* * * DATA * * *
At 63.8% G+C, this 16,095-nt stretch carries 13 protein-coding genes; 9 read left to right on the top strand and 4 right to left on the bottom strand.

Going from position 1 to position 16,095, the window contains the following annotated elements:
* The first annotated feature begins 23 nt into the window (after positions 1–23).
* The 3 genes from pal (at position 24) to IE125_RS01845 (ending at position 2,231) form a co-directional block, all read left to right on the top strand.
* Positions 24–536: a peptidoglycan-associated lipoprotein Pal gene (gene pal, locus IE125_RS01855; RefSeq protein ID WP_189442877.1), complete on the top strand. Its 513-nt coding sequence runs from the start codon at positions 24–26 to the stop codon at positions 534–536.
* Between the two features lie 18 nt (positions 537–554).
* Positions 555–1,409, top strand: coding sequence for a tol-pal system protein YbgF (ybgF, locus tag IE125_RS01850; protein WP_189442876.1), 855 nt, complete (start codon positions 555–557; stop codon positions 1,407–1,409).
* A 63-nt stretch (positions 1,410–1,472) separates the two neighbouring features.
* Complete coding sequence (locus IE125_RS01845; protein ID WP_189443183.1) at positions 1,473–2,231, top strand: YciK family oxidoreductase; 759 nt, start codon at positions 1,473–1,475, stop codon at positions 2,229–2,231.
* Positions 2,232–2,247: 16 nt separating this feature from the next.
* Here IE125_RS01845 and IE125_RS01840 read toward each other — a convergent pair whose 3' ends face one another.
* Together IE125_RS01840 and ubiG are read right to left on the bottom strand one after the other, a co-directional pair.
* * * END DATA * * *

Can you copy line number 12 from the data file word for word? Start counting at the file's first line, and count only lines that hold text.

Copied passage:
* Together IE125_RS01840 and ubiG are read right to left on the bottom strand one after the other, a co-directional pair.